Retaining millenial employees
June 28, 2023
Ariel D. Weindling

Complaints about millennials in the workplace have been common since their generation first entered professional life, as their expectations for work culture and their behavior are sharply different from that of the Baby Boomers and Gen X. It’s become increasingly clear, however, that efforts to mold millennials to fit yesterday’s paradigms are doomed to failure. Millennials, made up of those born between 1980 and 1994, are the largest living group today worldwide with an estimated 1.8 billion members as of 2021. To effectively manage them and harness their strengths, it’s essential to understand what they value in a work environment.

Understanding Millennials

Many employers have learned, to their chagrin, that millennials will not stick around in a role they find dissatisfying. According to Gallup, their reputation for job-hopping is well earned, with a turnover cost to the U.S. economy of $30.5 billion annually. The report notes that key among the potential reasons millennials leave a position is low engagement in the workplace, because “[w]hile millennials can come across as wanting more and more, the reality is that they just want a job that feels worthwhile—and they will keep looking until they find it.”

To inspire loyalty in millennial workers, you must understand their unique characteristics in the workplace. First, they are technological natives. They all grew up using computers, and they prefer email, texting, and messaging to phone calls or face-to-face meetings. The benefit is that they are ready and willing to adopt new technology and apps, but be aware that their expectations for an employer’s support of technology are also high.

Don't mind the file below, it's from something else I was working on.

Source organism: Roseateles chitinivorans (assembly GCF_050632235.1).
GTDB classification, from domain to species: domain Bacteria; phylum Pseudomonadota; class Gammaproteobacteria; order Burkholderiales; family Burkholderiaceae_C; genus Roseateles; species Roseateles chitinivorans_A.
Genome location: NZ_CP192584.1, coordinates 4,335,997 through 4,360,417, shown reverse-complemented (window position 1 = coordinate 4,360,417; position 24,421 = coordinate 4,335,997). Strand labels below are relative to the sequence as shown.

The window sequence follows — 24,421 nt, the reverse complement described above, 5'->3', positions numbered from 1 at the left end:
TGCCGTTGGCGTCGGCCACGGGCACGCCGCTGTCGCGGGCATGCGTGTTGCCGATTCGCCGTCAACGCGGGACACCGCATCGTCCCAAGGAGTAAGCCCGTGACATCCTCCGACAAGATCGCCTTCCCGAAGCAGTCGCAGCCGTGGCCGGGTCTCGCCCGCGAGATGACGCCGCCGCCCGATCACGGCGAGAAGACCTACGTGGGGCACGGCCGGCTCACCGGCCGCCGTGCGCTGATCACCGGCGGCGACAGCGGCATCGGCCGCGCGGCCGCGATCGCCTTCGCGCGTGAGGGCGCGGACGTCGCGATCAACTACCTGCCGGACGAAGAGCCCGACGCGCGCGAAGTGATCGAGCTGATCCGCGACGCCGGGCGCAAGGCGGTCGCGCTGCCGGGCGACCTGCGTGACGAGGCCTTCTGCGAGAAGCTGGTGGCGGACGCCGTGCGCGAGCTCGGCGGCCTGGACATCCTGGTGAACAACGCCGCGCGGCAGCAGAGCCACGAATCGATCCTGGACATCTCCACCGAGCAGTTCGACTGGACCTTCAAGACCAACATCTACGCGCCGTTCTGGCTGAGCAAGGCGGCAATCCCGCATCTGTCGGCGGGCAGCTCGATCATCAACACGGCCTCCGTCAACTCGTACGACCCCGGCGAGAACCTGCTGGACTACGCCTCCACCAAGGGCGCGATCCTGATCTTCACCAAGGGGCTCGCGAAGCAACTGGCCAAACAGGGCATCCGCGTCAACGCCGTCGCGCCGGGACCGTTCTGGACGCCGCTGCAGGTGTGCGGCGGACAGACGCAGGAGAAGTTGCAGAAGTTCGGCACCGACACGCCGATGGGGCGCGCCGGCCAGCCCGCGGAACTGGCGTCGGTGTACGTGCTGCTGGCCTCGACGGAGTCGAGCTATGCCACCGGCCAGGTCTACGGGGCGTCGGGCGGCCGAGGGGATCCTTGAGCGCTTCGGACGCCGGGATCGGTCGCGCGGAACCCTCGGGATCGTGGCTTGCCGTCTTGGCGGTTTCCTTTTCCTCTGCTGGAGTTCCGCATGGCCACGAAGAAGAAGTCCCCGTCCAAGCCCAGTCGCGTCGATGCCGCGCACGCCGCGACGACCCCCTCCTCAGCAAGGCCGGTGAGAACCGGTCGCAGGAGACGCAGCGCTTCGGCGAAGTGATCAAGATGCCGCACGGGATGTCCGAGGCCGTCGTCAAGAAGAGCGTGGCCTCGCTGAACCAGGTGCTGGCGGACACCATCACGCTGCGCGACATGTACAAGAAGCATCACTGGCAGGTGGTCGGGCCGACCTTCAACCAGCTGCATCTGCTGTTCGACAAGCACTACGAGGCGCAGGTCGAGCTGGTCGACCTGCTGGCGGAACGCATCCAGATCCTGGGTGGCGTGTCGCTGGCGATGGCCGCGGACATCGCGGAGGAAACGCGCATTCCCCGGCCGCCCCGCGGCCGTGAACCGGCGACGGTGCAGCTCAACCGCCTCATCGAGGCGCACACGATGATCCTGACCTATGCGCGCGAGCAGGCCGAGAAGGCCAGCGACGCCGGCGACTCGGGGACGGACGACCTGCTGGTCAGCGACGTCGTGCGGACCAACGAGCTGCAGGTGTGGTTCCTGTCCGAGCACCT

Millennials also value work-life balance. Salary and title are of less importance to them than flexible hours or the ability to spend time with friends and family. After all, many of them witnessed their parents lose their jobs during the Great Recession after investing years of long hours and deferred family time, so they are not willing to go down the same path. This does not mean they don’t hold themselves accountable for being productive, but they are more likely to judge their performance by results achieved rather than hours logged in behind their desk.

Most importantly, however, millennials want engagement and transparency. They want to feel like part of a team, even if they’re working remotely. They want to know what’s going on in an organization, and they want to have a voice within that organization. When they are heard, they will put their considerable ambition and talent to work on the company’s behalf. If, on the other hand, they’re shut out of collaboration and decision-making with a “need to know” style of communication, they’re likely to look for other opportunities. They also want to learn and grow in their careers, so wise employers will give them a chance for further education and mentorship.

Speaking Up Safely